Thursday, June 18, 2009

Want to Become a Land Surveryor?

My husband and I got invited to attend an educator's conference in the Houston area that took place this week. It was hosted by the Texas Society of Professional Surveyors and Lone Star College-Montgomery. It was one of the best conferences I have attended.

We arrived at the college in the afternoon and registered. We were treated to supper and then a keynote speaker explained the profession of surveying. He told us that there are less than 3,000 registered surveyors (compared to 80,000 engineers) in the state of Texas and that they have an average age of 58. Most of them just happened into their careers, while others followed in the steps of their fathers. You do have to have a bachelor's degree to become a registered surveyor, but there are openings in the surveying profession that only require a high school diploma, if even that.

These are some of the reasons the TSPS (Texas Society of Professional Surveyors) are having conferences like this. They want to help promote their profession and they want to start in the high schools. They are hoping teachers can help spread the word. They also have something similar for high school students in Tyler, Texas.

The next day we started at 7 AM with breakfast, then it was off to outside. Now keep in mind this was the Houston area in mid June. It was hot and humid! But we were getting to play with toys so it made up for it! Sides, what are you gonna do about the weather? We got to use surveying tools that help find elevation, distance, slope, and so much more on a piece of land, under the ocean, and just about anywhere where boundaries are needed.

We learned about pacing, which is estimating the length of a piece of land by walking it out. We had to first find our own pace by walking a marked off distance of 100 feet. Then we took how many steps we had in that set distance and divided by 100 feet to find out how long our stride was. Each step I take is about 2.13 feet. Short legs. Then we were given an unknown distance and had to determine the length of it from our pace. So, if I had walked 20 steps, I would multiply 20 by the 2.13 to find the unknown length. This is definitely something that I can use in my classroom.

They were showing us things that we could bring into our classroom to help students have a better grasp of math concepts and that dealt with surveying. In another activity, we had to find a way to measure between two points where a direct measurement could not be made, maybe there was a building between the two points. Using those two points (A and B) we picked an arbitrary point away from them called C and then we had a triangle. We could measure from A to C and also from B to C. So we did that. Then we took both of those measurements and chose a dilation. We picked an easy on of 1/2. So if from A to C was 68.4 feet we would then measure to half that measurement of 34.2 feet and place a flag at that mid-point. Once we did the same for the other side we now had similar triangles. You can find missing measurements using similar triangles and proportions. I already teach this in middle school and geometry. Taking the students outside and having them measure things instead of just seeing in a book really helps make the concept real to them.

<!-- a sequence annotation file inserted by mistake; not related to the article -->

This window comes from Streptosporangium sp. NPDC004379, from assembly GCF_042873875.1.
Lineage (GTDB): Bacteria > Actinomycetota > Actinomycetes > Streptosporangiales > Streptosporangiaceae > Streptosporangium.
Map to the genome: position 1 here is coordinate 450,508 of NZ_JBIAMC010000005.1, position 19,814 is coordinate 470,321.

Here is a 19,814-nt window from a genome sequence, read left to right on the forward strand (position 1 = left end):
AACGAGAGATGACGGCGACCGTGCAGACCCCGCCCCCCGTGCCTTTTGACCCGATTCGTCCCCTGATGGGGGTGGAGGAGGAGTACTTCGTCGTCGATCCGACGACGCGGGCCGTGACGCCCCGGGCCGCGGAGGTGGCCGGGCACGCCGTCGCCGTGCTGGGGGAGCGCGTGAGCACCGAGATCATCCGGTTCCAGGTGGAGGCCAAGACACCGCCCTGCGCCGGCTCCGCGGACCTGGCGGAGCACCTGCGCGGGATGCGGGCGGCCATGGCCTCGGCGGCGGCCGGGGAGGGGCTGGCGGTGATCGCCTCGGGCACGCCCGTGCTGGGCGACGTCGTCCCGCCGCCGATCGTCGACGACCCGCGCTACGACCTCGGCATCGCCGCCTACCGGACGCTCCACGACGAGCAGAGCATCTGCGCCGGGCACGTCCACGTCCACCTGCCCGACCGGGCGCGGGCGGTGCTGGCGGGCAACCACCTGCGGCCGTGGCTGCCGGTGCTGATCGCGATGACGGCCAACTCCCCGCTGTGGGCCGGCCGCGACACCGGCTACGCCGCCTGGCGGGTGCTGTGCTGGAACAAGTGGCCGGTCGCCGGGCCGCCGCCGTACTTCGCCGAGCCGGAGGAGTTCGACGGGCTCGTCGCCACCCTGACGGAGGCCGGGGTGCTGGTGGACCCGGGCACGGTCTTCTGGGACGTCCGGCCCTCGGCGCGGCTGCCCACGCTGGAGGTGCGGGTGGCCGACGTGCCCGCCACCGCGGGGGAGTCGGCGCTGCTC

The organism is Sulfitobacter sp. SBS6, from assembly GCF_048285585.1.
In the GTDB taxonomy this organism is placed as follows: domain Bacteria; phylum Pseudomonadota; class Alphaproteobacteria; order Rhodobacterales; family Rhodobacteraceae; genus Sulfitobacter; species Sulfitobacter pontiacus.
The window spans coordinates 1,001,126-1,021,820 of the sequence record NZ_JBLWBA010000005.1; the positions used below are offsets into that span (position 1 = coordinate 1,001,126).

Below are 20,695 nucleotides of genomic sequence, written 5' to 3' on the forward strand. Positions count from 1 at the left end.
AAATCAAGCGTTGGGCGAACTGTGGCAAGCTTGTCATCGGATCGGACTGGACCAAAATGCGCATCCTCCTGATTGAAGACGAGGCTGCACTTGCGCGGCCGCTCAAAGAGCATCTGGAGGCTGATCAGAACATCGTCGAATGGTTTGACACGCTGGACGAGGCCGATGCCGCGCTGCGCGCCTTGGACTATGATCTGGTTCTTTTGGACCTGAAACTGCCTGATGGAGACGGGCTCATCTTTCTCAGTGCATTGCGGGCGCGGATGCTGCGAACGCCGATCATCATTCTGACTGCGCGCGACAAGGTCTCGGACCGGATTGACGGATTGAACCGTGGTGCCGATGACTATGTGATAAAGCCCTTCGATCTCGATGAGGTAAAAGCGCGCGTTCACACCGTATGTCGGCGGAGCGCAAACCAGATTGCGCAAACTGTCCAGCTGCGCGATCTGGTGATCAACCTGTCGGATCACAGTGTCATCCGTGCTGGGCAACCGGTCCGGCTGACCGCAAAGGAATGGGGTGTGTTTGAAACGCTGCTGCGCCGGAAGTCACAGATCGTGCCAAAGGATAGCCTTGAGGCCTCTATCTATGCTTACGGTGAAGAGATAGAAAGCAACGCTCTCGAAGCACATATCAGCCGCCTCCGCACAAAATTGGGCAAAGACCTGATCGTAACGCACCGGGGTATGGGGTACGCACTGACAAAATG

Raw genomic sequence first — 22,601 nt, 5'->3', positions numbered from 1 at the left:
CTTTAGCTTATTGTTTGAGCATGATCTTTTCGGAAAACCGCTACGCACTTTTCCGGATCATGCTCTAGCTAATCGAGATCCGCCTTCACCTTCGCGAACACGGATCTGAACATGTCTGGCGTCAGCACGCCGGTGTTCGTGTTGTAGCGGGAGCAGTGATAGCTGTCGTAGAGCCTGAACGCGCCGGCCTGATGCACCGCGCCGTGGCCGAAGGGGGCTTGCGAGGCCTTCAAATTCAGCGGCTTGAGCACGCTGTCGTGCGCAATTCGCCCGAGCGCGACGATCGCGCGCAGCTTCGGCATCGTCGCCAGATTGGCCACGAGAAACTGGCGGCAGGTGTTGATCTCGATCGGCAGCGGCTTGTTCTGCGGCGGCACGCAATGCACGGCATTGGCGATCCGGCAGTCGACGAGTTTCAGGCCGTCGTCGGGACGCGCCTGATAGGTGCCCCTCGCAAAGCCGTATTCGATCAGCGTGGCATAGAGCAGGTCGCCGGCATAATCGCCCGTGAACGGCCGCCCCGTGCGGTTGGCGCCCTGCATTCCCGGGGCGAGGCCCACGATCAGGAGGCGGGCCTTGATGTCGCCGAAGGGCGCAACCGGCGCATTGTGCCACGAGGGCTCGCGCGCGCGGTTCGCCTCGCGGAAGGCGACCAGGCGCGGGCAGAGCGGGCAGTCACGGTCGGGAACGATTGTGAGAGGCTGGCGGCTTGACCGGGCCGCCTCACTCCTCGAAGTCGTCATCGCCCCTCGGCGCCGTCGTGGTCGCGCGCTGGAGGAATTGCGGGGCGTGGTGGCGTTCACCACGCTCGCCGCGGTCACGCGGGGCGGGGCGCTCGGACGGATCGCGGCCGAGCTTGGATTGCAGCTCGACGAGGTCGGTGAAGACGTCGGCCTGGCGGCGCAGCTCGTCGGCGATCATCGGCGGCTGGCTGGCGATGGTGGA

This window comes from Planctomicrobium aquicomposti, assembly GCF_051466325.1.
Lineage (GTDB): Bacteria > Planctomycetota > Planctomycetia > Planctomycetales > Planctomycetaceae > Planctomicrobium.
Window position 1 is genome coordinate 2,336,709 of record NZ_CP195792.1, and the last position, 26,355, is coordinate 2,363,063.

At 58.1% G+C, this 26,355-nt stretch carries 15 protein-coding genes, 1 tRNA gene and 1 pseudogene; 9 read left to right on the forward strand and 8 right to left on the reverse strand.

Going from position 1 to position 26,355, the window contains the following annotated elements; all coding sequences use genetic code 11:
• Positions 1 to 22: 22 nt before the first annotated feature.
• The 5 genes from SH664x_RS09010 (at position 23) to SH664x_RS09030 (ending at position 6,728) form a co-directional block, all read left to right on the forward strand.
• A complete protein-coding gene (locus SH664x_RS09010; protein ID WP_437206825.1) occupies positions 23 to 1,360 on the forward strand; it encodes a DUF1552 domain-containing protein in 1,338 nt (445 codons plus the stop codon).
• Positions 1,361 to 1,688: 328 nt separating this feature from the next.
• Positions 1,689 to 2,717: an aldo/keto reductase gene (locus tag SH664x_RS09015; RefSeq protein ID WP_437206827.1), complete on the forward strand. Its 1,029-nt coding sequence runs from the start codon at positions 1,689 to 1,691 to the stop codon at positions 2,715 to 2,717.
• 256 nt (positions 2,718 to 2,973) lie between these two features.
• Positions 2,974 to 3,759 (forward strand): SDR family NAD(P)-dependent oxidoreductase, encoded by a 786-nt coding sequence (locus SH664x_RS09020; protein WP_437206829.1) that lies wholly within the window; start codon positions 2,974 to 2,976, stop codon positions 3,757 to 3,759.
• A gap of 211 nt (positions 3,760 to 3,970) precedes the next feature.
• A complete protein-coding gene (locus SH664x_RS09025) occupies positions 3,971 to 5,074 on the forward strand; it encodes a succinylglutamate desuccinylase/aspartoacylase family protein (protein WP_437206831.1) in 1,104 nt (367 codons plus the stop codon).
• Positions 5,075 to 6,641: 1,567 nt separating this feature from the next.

Outside again, the next morning we got to work more with some of the tools of the trade and then we got to have some fun. We were all given hand held GPS units, which were ours to keep! They were preloaded with points around campus...which side note...Lone Star College - Montgomery is beautiful and I am VERY impressed with the whole Lone Star College system. We split into groups and used our new GPS to go geocaching. It was so much fun. There are geocaching points all over and Frankie and I have plans to go find some this summer. I would like to let you know that even if you don't have a hand held GPS you can still do something similar called letterboxing. Our family showed us this when we went to Connecticut.

In the afternoons we heard talks on many different aspects of surveying. They do so much more than stand on the side of the road! :) This profession even caught my interest...

If you would like to read more about the conference you can from the Conroe Courier or Lone Star College. If you have any question about land surveying feel free to ask me. If I don't know the answer, I now know MANY people who can answer them.